The first step is recognising alcohol dependency.
Having a parent who abuses alcohol can have serious long-term effects on a child and can harm them for life. A study from a parliamentary group stated that children of alcoholic are;
- Twice as likely to experience difficulties at school.
- Three times more likely to consider suicide.
- Five time more likely to develop eating disorders.
- Four time more likely to become alcoholics themselves.
With one in five children living with an alcoholic parent results in 2.5million children in the UK who are victims of drink. Therefore, it is important that they receive the vital support to break the cycle of alcoholism and offer them the facilities they require.
Alcoholic parents can completely change a child’s life and they can begin to relate memories and experiences to alcohol. Children will find it the norm for parents to not wake up in the morning or to be in a drunken state and unable to help them and their siblings get ready for school. Their birthdays are forgotten and Christmas is just an ordinary day as money for presents and decorations has been spent on alcohol.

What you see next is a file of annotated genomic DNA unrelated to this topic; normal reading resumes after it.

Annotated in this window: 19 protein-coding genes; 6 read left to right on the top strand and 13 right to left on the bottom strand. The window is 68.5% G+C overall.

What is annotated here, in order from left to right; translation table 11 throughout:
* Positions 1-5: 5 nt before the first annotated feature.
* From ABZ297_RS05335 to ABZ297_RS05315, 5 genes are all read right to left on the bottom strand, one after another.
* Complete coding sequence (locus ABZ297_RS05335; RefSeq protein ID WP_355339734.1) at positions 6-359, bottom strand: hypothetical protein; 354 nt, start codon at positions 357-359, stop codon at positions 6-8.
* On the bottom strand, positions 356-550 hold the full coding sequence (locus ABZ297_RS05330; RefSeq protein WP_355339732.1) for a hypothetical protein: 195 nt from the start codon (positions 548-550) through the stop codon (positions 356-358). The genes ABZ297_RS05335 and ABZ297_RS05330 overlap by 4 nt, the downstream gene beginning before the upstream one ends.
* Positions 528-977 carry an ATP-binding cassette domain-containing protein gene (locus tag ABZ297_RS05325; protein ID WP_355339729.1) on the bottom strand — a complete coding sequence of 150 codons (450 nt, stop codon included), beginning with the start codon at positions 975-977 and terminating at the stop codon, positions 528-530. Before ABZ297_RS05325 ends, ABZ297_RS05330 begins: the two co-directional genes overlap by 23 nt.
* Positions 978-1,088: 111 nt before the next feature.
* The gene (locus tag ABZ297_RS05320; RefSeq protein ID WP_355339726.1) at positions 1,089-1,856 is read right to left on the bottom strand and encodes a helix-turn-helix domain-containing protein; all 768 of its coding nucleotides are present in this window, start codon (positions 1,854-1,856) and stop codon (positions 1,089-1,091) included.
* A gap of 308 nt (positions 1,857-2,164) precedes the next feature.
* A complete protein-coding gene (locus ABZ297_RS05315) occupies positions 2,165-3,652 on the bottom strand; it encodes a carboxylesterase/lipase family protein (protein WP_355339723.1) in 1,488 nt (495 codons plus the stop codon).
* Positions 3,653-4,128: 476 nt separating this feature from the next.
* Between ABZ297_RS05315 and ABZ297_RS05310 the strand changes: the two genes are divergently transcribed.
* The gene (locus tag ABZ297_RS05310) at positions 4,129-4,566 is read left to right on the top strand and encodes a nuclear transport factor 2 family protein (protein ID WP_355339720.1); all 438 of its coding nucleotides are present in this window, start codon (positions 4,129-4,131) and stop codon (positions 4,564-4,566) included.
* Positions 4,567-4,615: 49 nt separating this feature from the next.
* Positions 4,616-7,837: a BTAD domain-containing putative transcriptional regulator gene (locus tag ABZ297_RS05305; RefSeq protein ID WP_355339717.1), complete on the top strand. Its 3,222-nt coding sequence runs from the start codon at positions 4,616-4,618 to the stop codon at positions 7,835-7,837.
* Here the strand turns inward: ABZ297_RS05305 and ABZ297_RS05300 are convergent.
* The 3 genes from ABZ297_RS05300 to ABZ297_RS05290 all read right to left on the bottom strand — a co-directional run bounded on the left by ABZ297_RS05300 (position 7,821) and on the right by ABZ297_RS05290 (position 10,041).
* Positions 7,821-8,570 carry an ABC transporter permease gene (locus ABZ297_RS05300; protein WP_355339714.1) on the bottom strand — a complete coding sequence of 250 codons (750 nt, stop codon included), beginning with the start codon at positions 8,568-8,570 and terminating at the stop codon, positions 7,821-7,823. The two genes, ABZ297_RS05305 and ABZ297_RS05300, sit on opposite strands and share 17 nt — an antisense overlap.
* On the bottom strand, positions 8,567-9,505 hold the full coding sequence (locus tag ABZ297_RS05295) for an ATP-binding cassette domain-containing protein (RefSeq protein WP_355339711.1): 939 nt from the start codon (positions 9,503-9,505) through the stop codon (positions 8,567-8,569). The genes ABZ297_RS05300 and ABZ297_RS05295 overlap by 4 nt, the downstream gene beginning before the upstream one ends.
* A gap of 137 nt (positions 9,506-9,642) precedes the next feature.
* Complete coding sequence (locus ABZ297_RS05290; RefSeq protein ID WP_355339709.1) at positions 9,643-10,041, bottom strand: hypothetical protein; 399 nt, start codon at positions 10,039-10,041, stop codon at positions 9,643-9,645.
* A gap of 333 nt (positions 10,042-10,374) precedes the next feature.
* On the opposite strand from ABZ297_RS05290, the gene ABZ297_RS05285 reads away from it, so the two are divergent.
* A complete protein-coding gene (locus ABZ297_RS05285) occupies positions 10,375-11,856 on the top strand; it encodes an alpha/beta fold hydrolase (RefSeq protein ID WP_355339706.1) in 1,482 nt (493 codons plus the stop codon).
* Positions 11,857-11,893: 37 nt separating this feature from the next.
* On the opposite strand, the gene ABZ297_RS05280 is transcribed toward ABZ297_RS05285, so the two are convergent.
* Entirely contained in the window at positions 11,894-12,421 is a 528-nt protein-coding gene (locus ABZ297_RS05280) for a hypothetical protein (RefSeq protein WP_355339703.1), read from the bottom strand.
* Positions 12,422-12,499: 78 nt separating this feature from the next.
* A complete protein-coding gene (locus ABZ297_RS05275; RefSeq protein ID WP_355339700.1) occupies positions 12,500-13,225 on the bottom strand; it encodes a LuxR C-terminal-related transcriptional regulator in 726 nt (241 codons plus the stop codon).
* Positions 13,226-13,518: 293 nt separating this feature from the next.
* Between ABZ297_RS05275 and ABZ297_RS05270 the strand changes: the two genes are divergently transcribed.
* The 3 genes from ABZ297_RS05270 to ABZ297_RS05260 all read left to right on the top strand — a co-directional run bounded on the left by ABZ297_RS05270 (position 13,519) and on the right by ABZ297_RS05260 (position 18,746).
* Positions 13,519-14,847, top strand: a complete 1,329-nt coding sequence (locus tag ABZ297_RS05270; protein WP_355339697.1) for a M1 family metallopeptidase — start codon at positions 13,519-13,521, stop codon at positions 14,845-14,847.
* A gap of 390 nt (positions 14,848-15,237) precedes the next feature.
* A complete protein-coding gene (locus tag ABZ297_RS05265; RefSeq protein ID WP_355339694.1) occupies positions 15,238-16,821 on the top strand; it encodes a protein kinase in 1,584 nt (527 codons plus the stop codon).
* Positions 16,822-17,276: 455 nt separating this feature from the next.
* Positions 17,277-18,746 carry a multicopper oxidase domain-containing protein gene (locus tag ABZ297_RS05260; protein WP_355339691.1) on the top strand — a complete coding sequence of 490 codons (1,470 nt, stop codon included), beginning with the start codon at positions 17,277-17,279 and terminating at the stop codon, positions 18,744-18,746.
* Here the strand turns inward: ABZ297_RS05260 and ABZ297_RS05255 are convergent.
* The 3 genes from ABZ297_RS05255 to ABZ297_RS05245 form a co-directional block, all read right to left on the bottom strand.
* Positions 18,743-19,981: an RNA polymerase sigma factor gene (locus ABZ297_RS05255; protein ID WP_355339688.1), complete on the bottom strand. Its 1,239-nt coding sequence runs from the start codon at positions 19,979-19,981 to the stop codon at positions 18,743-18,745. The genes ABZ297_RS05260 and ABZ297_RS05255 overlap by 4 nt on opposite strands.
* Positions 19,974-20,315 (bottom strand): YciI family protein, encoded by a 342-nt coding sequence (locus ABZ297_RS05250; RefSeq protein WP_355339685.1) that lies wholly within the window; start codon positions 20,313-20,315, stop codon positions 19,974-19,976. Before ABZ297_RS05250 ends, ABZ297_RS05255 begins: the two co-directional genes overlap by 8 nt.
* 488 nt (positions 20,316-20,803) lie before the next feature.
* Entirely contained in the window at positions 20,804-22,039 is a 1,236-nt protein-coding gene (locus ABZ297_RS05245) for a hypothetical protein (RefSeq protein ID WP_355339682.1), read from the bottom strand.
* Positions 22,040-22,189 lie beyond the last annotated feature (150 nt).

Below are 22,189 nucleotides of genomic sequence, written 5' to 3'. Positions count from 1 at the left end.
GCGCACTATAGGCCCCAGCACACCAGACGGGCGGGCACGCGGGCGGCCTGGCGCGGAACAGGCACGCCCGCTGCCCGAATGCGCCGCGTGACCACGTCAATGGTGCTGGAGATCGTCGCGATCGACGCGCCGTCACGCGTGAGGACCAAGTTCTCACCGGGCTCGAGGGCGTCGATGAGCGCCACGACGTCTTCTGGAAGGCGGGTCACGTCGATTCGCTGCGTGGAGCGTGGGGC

The simplest of problems turn into mountains of anger and the only way of communication is through shouting and violence. Children become aware that hiding from their alcoholic parent is the only way to keep them safe while they continue to drink and hope they fall asleep. Children who experience this trauma at home can make the smallest of things bring back memories of violence or neglect from their parents. The colour yellow from the dress their mother wore when she had a drink and was abusive or the Christmas Day when Dad didn’t wake up and they spent the day alone in their bedroom.
As alcohol is available in most shops and most social venues across the UK, it means it is highly accessible to anyone over the age of 18. The number of off-licenses in Britain has increased by 25% since the 1980’s which is fuelling the cycle of alcoholism and helping alcoholics to continue to drink. As the price of alcohol goes down, the alcohol harm increases.
As there is a big stereotype of what an alcoholic looks and acts like, it may encourage children to hide their problems and not confront what they are dealing with at home. Feeling ashamed or embarrassed of what is happening to them can lead to secrecy and may prevent them to talking to someone. It is therefore key for children to be able to talk freely about how they feel and their troubles but also for parents to be able to understand what they are leaving behind if they continue drinking. By educating children on the effects of alcoholism and to understand when a situation is dangerous or wrong can open up a whole world of support and help that is vital for them. If alcoholism is really something that needs targeted, then the government need to reduce the accessibility and modernise the licensing laws.
If you are interested in fostering and helping to keep children safe, please speak with one of our recruitment officers on 0208 7990930.